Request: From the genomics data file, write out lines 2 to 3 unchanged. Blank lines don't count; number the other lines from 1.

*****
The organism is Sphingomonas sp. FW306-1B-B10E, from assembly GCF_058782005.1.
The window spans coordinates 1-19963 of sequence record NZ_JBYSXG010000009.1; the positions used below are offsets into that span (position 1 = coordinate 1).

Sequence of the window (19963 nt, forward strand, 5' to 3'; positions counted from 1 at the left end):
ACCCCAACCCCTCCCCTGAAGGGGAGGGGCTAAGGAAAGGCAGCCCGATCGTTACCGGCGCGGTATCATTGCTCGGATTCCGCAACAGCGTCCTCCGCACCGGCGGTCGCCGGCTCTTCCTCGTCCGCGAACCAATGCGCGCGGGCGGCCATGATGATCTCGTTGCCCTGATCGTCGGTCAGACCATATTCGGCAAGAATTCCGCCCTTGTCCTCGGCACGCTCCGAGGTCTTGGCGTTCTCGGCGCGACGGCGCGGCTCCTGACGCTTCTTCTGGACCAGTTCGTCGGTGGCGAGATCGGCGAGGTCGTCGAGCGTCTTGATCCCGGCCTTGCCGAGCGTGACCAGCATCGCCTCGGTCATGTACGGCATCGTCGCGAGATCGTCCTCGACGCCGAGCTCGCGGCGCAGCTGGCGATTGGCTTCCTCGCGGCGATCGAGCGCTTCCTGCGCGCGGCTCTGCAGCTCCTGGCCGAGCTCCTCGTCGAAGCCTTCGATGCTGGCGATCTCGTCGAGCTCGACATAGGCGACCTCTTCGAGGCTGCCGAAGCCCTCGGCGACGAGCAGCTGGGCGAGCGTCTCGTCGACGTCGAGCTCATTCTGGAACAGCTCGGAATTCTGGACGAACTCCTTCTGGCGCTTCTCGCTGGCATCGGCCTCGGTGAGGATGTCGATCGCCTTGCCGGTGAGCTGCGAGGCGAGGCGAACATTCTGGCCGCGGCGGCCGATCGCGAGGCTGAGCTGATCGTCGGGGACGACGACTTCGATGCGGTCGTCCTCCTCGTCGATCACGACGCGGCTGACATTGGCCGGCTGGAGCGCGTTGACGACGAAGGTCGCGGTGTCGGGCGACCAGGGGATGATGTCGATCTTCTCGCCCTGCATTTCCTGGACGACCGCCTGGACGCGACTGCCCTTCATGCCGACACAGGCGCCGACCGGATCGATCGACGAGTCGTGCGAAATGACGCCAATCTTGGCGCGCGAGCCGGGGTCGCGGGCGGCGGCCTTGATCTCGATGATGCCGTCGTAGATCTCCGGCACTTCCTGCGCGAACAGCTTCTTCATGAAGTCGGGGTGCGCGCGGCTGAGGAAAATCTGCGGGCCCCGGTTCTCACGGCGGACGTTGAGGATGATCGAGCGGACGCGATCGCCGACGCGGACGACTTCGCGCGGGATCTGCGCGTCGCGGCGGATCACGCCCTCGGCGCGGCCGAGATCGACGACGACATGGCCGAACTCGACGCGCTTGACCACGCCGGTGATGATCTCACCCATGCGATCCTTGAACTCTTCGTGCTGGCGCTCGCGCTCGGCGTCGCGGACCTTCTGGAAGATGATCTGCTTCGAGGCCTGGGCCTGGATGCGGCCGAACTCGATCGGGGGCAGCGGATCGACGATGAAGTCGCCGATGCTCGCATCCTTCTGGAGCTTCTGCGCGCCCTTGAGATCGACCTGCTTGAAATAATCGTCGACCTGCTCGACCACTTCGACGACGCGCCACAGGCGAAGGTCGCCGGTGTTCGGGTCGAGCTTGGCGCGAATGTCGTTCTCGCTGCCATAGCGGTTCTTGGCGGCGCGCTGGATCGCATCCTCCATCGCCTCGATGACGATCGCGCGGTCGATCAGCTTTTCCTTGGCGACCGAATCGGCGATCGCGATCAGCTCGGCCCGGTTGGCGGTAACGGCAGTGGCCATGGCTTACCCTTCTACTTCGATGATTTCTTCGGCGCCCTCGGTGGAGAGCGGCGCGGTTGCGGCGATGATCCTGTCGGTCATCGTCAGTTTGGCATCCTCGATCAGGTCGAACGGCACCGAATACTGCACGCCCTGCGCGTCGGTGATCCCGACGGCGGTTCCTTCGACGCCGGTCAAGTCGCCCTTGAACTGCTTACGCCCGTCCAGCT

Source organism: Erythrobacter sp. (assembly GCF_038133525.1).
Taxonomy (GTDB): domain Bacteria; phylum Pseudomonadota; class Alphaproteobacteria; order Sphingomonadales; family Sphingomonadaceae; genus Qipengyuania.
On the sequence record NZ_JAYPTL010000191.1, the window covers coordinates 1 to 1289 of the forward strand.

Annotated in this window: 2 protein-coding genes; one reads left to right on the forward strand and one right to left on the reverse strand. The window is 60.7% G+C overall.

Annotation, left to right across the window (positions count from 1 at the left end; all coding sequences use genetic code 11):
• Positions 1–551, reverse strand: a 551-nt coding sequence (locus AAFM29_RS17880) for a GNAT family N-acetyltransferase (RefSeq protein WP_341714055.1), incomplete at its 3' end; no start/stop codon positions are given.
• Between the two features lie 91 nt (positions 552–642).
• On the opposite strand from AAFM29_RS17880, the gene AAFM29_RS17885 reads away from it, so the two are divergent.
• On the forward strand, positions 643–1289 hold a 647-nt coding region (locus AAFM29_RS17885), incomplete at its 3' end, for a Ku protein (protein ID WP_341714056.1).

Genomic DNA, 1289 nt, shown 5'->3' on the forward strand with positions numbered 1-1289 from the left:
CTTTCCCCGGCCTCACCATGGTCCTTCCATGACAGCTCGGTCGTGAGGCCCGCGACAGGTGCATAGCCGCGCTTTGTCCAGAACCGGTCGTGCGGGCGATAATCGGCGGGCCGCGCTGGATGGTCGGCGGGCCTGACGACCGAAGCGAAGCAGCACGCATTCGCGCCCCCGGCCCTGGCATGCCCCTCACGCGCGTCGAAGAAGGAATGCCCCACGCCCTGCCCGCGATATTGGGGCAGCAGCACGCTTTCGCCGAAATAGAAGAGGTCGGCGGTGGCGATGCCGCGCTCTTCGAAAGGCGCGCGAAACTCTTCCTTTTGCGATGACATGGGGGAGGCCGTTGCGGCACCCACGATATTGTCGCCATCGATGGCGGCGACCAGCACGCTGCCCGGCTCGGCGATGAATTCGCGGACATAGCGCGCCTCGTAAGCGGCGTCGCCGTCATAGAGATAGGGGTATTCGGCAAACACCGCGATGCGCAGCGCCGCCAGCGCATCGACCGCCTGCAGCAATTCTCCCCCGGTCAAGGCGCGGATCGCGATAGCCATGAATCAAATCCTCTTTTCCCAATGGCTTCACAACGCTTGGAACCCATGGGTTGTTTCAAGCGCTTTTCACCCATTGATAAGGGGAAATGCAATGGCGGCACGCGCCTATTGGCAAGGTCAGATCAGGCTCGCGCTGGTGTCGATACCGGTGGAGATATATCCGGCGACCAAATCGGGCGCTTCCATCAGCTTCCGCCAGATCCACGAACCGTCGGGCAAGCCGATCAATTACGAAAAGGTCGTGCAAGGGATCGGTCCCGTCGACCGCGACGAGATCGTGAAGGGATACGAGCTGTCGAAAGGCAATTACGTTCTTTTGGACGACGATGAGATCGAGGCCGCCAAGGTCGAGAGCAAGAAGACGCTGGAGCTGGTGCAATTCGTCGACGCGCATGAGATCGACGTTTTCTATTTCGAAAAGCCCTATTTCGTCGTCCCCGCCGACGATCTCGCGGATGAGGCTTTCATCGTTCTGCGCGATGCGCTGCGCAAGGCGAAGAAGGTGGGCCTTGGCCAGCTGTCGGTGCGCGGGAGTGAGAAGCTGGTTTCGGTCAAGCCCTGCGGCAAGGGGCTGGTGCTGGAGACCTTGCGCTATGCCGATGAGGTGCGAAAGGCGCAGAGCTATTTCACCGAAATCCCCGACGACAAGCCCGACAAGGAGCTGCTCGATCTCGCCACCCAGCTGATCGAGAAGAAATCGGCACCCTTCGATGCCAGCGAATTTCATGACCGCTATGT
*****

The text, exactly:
The window spans coordinates 1-19963 of sequence record NZ_JBYSXG010000009.1; the positions used below are offsets into that span (position 1 = coordinate 1).

Sequence of the window (19963 nt, forward strand, 5' to 3'; positions counted from 1 at the left end):